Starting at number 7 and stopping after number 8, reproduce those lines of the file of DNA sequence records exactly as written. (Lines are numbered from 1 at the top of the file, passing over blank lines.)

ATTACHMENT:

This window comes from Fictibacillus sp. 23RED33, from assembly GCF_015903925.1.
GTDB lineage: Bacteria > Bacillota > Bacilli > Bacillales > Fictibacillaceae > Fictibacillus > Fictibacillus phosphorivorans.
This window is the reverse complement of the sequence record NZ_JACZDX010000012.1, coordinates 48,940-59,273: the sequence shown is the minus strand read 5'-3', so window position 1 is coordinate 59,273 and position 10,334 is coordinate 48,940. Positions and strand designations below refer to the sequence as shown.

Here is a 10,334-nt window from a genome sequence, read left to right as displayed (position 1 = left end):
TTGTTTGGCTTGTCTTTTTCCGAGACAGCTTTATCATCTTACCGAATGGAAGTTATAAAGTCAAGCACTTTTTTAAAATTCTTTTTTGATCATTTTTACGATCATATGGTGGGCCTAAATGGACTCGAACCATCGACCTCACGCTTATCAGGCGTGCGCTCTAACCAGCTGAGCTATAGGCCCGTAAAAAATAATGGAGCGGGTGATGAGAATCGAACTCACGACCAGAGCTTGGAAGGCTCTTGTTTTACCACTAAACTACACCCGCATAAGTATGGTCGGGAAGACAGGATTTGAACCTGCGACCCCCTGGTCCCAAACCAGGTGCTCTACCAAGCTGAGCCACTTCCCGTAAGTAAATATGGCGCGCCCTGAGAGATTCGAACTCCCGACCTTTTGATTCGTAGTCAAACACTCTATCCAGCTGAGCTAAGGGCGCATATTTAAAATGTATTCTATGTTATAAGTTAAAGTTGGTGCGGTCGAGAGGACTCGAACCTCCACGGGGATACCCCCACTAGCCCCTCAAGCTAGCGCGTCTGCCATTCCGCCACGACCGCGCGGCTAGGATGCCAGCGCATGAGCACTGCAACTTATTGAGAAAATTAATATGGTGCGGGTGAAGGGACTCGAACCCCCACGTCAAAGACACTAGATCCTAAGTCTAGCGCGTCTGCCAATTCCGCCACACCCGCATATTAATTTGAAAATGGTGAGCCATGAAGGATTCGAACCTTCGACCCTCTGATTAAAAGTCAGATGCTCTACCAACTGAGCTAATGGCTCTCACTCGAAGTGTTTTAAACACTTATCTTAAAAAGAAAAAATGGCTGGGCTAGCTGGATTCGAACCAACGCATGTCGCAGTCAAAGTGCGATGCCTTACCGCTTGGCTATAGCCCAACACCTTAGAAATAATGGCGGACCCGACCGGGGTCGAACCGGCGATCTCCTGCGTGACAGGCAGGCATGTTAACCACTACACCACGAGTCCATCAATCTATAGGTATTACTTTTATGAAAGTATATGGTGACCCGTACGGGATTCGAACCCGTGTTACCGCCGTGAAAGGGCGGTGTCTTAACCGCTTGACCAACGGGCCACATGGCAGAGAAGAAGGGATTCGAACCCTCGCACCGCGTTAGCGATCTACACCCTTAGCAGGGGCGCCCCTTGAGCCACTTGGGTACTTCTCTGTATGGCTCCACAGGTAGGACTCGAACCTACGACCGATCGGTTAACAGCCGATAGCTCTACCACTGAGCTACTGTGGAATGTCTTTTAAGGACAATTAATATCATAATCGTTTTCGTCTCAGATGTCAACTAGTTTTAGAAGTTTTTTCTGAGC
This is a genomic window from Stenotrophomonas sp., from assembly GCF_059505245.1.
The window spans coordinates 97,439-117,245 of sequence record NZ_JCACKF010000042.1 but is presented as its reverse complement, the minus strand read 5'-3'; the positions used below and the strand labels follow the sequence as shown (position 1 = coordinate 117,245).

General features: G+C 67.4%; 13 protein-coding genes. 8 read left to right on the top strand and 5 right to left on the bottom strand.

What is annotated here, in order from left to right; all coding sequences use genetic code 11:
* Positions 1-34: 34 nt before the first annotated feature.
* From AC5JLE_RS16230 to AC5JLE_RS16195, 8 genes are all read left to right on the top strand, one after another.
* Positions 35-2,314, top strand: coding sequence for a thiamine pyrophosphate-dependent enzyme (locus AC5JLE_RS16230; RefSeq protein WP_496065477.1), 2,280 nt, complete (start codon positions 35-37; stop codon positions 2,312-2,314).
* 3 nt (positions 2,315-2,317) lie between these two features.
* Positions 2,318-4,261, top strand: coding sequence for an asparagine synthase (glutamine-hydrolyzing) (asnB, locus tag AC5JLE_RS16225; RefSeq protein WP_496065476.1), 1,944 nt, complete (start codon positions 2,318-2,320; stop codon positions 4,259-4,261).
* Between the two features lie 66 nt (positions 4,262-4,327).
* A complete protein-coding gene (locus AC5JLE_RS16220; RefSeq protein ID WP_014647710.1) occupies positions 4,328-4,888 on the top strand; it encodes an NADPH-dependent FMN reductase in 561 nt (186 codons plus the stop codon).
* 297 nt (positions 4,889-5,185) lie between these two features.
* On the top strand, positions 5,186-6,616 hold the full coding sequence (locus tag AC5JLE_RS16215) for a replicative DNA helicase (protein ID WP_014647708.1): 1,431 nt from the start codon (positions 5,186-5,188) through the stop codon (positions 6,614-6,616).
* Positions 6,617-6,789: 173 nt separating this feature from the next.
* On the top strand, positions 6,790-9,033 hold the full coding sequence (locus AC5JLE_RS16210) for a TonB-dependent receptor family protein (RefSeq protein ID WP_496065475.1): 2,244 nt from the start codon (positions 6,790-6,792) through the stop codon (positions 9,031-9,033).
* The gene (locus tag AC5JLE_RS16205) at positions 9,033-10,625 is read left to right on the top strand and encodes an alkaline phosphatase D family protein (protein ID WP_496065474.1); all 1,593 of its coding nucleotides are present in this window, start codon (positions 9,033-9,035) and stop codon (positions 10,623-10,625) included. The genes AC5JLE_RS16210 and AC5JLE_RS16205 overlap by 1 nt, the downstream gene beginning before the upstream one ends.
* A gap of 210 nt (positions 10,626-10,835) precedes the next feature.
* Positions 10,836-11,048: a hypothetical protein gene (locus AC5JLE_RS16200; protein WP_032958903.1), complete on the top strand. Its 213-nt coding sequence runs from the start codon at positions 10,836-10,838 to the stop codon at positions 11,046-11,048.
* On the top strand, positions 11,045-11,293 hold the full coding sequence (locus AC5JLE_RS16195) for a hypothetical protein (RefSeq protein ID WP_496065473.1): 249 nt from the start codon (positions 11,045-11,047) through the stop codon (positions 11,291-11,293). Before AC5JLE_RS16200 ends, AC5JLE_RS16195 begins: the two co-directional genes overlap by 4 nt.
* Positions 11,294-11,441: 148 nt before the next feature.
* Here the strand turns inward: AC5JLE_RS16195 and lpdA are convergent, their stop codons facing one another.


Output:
The window spans coordinates 97,439-117,245 of sequence record NZ_JCACKF010000042.1 but is presented as its reverse complement, the minus strand read 5'-3'; the positions used below and the strand labels follow the sequence as shown (position 1 = coordinate 117,245).

General features: G+C 67.4%; 13 protein-coding genes. 8 read left to right on the top strand and 5 right to left on the bottom strand.